9. This... Ok...This make sense, and also addressed my thought process. You're completely correct in your assessment of my confusion. Without that 2nd paragraph addressing it, I was thinking this exact scenario. "If the umpire sees the obstruction, and calls it as soon as he recognizes it, he should be calling time...so, how could you award him an extra base when the rule clearly states one base from the previous occupied?" Most of the google searches I've found don't clearly address that 2nd paragraph, my question exactly, if a ball is in flight or there are other outlying forces. The way @maven mentioned it made sense, I just couldn't SEE the rule that belonged to that. I was only seeing the one base award. Thank you guys so much. @The Man in Blue I've only done softball umpiring the last 5 years....I'm just diving into this baseball world, so I totally know what you mean. Learning a lot of these new rulesets when I'm used to USA Softball has been the hardest problem.
  10. I agree with your assessment, and that’s how it ‘should’ be. But if the rule says that the ball is dead for obstruction on that runner who they are making a play on for type 1, and he gets one base from the last touches, then how do we justify it by giving them an extra base? Even though that was the most likely outcome. I got myself twisted now [emoji17] Sent from my iPhone using Tapatalk
  11. You’re right. I was looking through our state website and got confused.
  12. This is what was getting me. I've only been studying the Type 1 vs Type 2. I believe Little League is always delayed now that I think about it.
  13. TheLovejoy

    Wacky play

    Just to clarify for myself: The one base award is from the time of the pitch, and the 2 base award is from the time the ball enters a dead ball area, correct?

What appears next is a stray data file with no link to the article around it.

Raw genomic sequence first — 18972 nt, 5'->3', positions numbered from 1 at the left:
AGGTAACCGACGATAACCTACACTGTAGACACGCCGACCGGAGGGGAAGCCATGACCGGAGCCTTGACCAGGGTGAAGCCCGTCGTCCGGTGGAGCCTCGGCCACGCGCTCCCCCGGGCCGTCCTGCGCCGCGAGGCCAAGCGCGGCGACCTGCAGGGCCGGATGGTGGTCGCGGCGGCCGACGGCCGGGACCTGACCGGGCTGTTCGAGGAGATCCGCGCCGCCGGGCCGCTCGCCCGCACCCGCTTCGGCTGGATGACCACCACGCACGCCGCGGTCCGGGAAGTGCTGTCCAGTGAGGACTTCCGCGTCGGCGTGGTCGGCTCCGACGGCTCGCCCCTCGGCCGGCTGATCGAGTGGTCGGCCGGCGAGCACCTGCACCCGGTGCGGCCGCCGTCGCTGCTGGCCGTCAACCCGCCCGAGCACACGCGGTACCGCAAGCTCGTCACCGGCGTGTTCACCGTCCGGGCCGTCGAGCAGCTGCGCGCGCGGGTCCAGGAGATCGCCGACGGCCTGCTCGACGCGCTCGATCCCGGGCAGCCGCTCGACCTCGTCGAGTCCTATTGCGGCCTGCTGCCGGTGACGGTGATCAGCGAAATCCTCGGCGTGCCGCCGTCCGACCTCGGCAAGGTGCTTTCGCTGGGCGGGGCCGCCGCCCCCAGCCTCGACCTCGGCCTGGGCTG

14. Actual situation: R2, ball hit to 1st base where first baseman comes in to get it, throws toward 3rd where R2 was headed. 3rd baseman isn't in the base-path. Throw is high and wide, so it pulls him into the base-path and he collides with R2, (I would say the throw was right at the fielders glove, MAYBE slightly past the fielder when they collide), throw continues to go toward the short leftfield fence. Runner gets up, touches 3rd, and heads home. Left fielder, backing up the play, throws the runner out at home by a step. Since this was obstruction on a play being made on a runner, it should have been dead ball immediately, and runner placed on 3rd, correct? However, since it played out, and a dead ball was not called, and then it was clear that if the obstruction had not occurred the runner would have scored, do you handle it differently? What if the throw was clearly in front of the 3rd baseman when the obstruction occurred? Hypothetical situation, similar idea, but R1, ball hit to first base, R1 obstructed by 2nd baseman while the first baseman overthrows the ball and it goes way out into left center field. Still kill it and keep the runner on 2nd, when they would have easily had 3rd (or possibly even scored, although I wouldn't assume that probably)? I know that obstruction on a runner that the play is being made is a dead ball, but is there leeway for situations similar to this?
  15. TheLovejoy

    Passing runner

    Think if it like, 'You are not allowed to pass a runner.', and not, 'You are not allowed to be passed.'
  16. Dude, that’s exactly how I would describe it now that you say it.
  17. This kids mom showed the batting teams coach a video of her taping her kid. The kid had a goofy type of swing where he dropped the bat head backwards and down before he pivoted forward. You ever see where some coaches have their kids start with the bat at a flat backwards angle, almost pointing straight backwards? It was similar to that, it's just where his swing went. Bat goes straight back and down before he swings. It just barely hit the kid right above the elbow on his swing.